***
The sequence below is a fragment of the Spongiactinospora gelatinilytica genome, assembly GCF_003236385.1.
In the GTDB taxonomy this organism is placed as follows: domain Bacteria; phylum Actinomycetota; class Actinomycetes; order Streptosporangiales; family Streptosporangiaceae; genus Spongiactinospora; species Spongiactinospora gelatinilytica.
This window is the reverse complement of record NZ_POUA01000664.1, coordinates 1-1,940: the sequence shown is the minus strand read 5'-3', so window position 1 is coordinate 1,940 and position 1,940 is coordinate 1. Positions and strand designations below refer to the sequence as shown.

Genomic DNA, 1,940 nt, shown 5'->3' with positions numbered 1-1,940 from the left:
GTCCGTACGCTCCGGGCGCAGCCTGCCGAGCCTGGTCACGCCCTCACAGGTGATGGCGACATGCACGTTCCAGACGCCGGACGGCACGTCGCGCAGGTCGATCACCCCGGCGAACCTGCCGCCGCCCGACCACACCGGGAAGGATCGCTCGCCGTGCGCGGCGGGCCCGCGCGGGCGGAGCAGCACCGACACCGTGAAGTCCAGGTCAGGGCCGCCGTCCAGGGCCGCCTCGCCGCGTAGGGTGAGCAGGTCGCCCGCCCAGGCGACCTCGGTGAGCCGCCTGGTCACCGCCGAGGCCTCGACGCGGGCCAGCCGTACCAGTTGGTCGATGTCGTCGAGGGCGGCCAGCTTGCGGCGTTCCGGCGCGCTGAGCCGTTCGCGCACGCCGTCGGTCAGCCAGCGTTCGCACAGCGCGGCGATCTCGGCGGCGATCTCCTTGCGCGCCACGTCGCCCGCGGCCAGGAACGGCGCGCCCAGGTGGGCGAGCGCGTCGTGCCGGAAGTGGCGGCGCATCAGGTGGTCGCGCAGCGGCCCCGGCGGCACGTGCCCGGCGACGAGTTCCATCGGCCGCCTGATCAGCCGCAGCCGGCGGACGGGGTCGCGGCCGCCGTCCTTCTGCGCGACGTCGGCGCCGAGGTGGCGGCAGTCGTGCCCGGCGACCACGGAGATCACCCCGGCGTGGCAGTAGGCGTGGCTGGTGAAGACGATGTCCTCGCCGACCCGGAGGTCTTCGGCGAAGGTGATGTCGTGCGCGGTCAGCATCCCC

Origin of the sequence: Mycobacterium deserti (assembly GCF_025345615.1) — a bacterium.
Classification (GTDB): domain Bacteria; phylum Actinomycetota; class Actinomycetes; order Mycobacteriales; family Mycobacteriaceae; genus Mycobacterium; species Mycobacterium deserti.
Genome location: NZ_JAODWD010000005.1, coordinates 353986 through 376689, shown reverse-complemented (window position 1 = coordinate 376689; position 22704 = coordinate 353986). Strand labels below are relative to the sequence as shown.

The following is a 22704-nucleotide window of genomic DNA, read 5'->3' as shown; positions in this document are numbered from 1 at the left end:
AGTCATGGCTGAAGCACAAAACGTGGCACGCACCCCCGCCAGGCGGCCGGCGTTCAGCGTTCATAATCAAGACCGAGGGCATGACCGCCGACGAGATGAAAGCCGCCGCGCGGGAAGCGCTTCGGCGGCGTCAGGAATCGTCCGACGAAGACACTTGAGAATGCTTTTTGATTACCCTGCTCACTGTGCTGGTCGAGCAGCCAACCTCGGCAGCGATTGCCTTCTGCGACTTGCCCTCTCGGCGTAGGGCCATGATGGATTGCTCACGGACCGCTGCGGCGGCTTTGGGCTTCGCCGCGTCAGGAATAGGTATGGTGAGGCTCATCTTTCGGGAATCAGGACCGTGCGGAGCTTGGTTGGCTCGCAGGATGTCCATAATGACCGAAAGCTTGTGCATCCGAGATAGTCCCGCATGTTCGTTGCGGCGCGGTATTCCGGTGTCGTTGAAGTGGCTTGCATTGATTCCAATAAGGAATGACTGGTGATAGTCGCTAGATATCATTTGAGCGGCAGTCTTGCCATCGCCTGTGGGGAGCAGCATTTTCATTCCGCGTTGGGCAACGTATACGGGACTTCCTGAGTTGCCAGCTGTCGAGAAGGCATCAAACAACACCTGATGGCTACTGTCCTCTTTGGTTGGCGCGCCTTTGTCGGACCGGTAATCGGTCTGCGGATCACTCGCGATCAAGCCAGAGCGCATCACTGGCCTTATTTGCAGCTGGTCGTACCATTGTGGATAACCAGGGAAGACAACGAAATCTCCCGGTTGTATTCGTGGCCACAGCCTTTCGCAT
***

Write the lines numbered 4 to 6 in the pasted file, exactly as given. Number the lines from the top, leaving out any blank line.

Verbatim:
Genomic DNA, 1,940 nt, shown 5'->3' with positions numbered 1-1,940 from the left:
GTCCGTACGCTCCGGGCGCAGCCTGCCGAGCCTGGTCACGCCCTCACAGGTGATGGCGACATGCACGTTCCAGACGCCGGACGGCACGTCGCGCAGGTCGATCACCCCGGCGAACCTGCCGCCGCCCGACCACACCGGGAAGGATCGCTCGCCGTGCGCGGCGGGCCCGCGCGGGCGGAGCAGCACCGACACCGTGAAGTCCAGGTCAGGGCCGCCGTCCAGGGCCGCCTCGCCGCGTAGGGTGAGCAGGTCGCCCGCCCAGGCGACCTCGGTGAGCCGCCTGGTCACCGCCGAGGCCTCGACGCGGGCCAGCCGTACCAGTTGGTCGATGTCGTCGAGGGCGGCCAGCTTGCGGCGTTCCGGCGCGCTGAGCCGTTCGCGCACGCCGTCGGTCAGCCAGCGTTCGCACAGCGCGGCGATCTCGGCGGCGATCTCCTTGCGCGCCACGTCGCCCGCGGCCAGGAACGGCGCGCCCAGGTGGGCGAGCGCGTCGTGCCGGAAGTGGCGGCGCATCAGGTGGTCGCGCAGCGGCCCCGGCGGCACGTGCCCGGCGACGAGTTCCATCGGCCGCCTGATCAGCCGCAGCCGGCGGACGGGGTCGCGGCCGCCGTCCTTCTGCGCGACGTCGGCGCCGAGGTGGCGGCAGTCGTGCCCGGCGACCACGGAGATCACCCCGGCGTGGCAGTAGGCGTGGCTGGTGAAGACGATGTCCTCGCCGACCCGGAGGTCTTCGGCGAAGGTGATGTCGTGCGCGGTCAGCATCCCC

Origin of the sequence: Mycobacterium deserti (assembly GCF_025345615.1) — a bacterium.